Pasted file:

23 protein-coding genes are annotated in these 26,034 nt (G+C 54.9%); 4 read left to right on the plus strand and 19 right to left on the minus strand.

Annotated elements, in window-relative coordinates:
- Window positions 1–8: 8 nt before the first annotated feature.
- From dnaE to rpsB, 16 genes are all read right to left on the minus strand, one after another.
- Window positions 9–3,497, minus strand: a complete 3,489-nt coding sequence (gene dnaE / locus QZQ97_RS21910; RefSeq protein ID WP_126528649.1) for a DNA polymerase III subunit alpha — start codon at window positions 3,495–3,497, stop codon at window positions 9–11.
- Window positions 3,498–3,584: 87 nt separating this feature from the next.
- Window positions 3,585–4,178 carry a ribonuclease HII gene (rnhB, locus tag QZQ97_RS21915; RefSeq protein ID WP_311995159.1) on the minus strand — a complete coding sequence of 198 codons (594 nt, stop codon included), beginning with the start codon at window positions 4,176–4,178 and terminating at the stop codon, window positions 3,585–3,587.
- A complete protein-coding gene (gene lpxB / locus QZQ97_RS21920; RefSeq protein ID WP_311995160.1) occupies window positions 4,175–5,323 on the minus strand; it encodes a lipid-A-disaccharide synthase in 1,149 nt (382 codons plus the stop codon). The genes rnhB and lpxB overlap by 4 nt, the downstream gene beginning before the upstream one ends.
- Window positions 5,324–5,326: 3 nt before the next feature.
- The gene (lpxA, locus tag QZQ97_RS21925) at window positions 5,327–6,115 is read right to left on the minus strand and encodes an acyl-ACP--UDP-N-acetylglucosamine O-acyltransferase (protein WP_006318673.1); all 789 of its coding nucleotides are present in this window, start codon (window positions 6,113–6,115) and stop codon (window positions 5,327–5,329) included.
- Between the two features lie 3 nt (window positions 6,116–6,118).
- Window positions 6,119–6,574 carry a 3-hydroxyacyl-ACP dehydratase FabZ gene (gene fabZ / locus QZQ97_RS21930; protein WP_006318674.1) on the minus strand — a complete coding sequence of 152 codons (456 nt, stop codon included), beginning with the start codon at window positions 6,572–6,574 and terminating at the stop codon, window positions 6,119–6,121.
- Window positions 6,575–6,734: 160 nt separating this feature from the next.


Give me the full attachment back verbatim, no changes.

23 protein-coding genes are annotated in these 26,034 nt (G+C 54.9%); 4 read left to right on the plus strand and 19 right to left on the minus strand.

Annotated elements, in window-relative coordinates:
- Window positions 1–8: 8 nt before the first annotated feature.
- From dnaE to rpsB, 16 genes are all read right to left on the minus strand, one after another.
- Window positions 9–3,497, minus strand: a complete 3,489-nt coding sequence (gene dnaE / locus QZQ97_RS21910; RefSeq protein ID WP_126528649.1) for a DNA polymerase III subunit alpha — start codon at window positions 3,495–3,497, stop codon at window positions 9–11.
- Window positions 3,498–3,584: 87 nt separating this feature from the next.
- Window positions 3,585–4,178 carry a ribonuclease HII gene (rnhB, locus tag QZQ97_RS21915; RefSeq protein ID WP_311995159.1) on the minus strand — a complete coding sequence of 198 codons (594 nt, stop codon included), beginning with the start codon at window positions 4,176–4,178 and terminating at the stop codon, window positions 3,585–3,587.
- A complete protein-coding gene (gene lpxB / locus QZQ97_RS21920; RefSeq protein ID WP_311995160.1) occupies window positions 4,175–5,323 on the minus strand; it encodes a lipid-A-disaccharide synthase in 1,149 nt (382 codons plus the stop codon). The genes rnhB and lpxB overlap by 4 nt, the downstream gene beginning before the upstream one ends.
- Window positions 5,324–5,326: 3 nt before the next feature.
- The gene (lpxA, locus tag QZQ97_RS21925) at window positions 5,327–6,115 is read right to left on the minus strand and encodes an acyl-ACP--UDP-N-acetylglucosamine O-acyltransferase (protein WP_006318673.1); all 789 of its coding nucleotides are present in this window, start codon (window positions 6,113–6,115) and stop codon (window positions 5,327–5,329) included.
- Between the two features lie 3 nt (window positions 6,116–6,118).
- Window positions 6,119–6,574 carry a 3-hydroxyacyl-ACP dehydratase FabZ gene (gene fabZ / locus QZQ97_RS21930; protein WP_006318674.1) on the minus strand — a complete coding sequence of 152 codons (456 nt, stop codon included), beginning with the start codon at window positions 6,572–6,574 and terminating at the stop codon, window positions 6,119–6,121.
- Window positions 6,575–6,734: 160 nt separating this feature from the next.